A couple who exceeded their yard sale limit but wanted to continue selling furniture from home had a permit approved on Tuesday that would allow them to do so.
Harry and Sharon Failing, of 911 U.S. Highway 74, sell furniture, second-hand goods, decorations, appliances, gently-used clothing, toys, jewelry and more. The furniture is sold most days at their home, without a paid staff. According to Sharon Failing, her immediate and extended family help sort and sell the items they collect.
“My husband’s always been a ‘wheeler-dealer’ since we met and we went to a few auctions and I got hooked,” said Sharon Failing. “It started out as extra spending money and it got bigger and bigger.”
Failing said her husband delivers as well.
Prices range and are adjustable. Failing said she saw a family whose house had burned down, and said they got the lowest possible price on furniture that she could do.
“I try to make it affordable and take care of my family, too,” she said. “We get to meet a lot of people. We’ve made a lot of friendships through this.”
The Failings had received a notice from the county in March that said they had exceeded the amount of yard sales for the year.
According to Richmond County Code Enforcement, “Yard sales shall be limited to a maximum of six per calendar year per property with an interval of at least two months between sales.”
The Richmond County Department of Planning and GIS sent a Notice of Code Violation Order to Cease and Desist to the Failings that said, “It has been noticed that several ‘yard sales’ or flea market’ events have been held on your property over the past several months.”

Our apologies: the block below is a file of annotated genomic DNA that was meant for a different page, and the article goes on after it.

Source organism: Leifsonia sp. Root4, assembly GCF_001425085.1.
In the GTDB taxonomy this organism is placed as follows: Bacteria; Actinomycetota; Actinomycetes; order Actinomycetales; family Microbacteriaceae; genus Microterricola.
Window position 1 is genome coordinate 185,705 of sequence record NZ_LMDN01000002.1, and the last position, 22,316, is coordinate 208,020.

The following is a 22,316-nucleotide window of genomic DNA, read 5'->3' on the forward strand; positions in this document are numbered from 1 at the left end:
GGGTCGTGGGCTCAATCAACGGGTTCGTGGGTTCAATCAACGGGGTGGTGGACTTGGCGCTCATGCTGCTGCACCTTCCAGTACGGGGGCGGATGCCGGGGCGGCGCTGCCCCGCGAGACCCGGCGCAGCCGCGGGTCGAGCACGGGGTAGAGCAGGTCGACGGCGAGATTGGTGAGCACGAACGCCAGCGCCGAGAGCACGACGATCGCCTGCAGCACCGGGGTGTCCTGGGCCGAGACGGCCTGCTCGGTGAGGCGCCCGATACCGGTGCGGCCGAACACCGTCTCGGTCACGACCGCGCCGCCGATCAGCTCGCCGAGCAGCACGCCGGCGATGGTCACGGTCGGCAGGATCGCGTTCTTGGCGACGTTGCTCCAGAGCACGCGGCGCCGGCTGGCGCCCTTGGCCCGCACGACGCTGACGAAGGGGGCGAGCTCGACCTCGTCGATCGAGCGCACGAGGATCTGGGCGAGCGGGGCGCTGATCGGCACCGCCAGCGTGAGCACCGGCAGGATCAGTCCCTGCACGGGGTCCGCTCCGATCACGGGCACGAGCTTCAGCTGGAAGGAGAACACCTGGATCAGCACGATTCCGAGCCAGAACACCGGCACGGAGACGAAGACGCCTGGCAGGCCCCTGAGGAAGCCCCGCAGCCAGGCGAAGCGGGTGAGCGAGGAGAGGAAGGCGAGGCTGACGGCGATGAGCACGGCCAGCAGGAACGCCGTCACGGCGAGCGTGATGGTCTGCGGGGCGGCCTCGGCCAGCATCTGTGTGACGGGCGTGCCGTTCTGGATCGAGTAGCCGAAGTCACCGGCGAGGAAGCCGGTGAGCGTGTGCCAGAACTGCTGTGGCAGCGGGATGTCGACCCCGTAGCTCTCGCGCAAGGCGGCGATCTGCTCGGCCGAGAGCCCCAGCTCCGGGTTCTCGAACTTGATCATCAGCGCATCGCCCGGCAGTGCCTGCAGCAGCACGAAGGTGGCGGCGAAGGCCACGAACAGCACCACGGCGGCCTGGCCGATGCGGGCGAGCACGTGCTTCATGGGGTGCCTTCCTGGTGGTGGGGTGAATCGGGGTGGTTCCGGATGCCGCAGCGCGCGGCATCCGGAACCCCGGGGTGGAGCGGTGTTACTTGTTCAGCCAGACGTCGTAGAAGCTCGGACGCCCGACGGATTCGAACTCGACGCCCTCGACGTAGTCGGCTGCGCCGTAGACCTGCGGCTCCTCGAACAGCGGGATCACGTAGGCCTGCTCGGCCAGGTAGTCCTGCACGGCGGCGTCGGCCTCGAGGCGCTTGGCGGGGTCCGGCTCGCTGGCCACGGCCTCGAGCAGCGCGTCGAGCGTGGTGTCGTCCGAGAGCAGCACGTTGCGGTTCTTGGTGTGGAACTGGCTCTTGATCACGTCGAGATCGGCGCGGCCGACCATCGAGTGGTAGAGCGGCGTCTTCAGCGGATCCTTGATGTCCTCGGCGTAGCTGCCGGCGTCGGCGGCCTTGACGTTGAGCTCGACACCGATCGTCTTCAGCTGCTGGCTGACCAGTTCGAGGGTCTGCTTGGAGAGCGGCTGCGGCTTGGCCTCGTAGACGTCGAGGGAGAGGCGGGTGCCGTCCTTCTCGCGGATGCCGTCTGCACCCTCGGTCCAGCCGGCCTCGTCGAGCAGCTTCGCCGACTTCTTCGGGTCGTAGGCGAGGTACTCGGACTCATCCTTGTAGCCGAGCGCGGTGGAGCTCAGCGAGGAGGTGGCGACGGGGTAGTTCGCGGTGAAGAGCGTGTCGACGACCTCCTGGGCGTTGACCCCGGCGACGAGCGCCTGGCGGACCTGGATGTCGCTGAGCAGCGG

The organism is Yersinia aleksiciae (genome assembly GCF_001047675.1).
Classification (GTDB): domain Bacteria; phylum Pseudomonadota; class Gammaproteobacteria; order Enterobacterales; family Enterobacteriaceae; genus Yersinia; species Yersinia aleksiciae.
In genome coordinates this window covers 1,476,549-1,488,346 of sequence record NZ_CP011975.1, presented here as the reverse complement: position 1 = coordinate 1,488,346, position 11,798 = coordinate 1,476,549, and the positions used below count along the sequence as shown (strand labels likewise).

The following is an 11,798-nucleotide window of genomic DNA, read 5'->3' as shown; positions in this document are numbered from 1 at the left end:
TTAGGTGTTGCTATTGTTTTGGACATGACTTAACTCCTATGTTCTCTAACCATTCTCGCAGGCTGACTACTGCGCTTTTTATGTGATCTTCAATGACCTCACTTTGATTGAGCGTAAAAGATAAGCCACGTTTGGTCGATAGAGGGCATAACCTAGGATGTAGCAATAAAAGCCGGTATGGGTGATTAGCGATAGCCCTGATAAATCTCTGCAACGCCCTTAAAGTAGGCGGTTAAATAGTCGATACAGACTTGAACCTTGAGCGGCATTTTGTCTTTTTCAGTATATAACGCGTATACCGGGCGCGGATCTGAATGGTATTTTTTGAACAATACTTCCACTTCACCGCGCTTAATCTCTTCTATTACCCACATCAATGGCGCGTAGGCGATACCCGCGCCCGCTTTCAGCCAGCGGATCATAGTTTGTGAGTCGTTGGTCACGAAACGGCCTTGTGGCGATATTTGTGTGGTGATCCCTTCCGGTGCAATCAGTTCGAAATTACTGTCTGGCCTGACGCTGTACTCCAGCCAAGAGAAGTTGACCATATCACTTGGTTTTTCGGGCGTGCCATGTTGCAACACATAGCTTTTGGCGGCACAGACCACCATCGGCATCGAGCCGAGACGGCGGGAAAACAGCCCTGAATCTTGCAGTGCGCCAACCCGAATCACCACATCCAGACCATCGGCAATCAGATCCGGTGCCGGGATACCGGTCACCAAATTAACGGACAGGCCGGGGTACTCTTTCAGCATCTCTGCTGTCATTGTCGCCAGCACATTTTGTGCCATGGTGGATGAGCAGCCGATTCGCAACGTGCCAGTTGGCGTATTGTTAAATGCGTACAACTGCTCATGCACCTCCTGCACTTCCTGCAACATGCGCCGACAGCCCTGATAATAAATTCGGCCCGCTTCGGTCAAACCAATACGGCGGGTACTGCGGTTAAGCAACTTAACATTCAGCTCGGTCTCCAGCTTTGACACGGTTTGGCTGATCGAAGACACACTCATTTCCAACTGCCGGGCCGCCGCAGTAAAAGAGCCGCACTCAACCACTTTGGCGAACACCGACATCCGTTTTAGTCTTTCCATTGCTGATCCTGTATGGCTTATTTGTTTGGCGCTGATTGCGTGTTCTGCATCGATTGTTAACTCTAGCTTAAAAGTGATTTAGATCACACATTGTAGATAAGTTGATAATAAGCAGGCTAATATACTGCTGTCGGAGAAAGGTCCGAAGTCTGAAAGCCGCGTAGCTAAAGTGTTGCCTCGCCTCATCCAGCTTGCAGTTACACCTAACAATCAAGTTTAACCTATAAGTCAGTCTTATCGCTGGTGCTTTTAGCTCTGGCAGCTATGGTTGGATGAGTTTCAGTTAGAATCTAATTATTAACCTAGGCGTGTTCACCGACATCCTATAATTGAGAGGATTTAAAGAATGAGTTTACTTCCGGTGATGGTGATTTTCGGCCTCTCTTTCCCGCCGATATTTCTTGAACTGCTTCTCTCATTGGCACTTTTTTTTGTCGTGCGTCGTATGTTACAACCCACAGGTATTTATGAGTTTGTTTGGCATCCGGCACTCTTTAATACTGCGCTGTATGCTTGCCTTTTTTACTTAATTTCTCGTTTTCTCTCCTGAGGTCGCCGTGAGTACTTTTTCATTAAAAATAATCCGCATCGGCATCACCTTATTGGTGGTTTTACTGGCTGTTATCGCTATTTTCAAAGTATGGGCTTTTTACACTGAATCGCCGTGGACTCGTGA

On April 10, the Richmond County Planning and Zoning Board of Adjustments met for a public hearing required for the Failings, who applied for a conditional use permit.
“The hearing was this evening and our application was approved,” said Failing. “We will hold our first approved sale this Thursday, Friday and Saturday.”
According to Failing, the dealings with the county went smoothly. She said Planning and Zoning Director of GIS James Armstrong was “incredibly helpful” and that “he answered any questions” Failing had.
“He helped us out with everything and calmed my nerves,” she said.
As for the public hearing, Failing said no one spoke out against their plans. She said she has received encouragement from her neighbors.
“The board passed it unanimously,” said Armstrong. “They came in very prepared and answered the board’s questions. It is a process, and the board looks at the facts and the evidence and cooperation does help. When you are able to provide all the things the board asks for, things go a little bit smoother.”
— Staff Writer Dawn M. Kurry can be reached at 910-997-3111, ext. 15, or by email at email@example.com.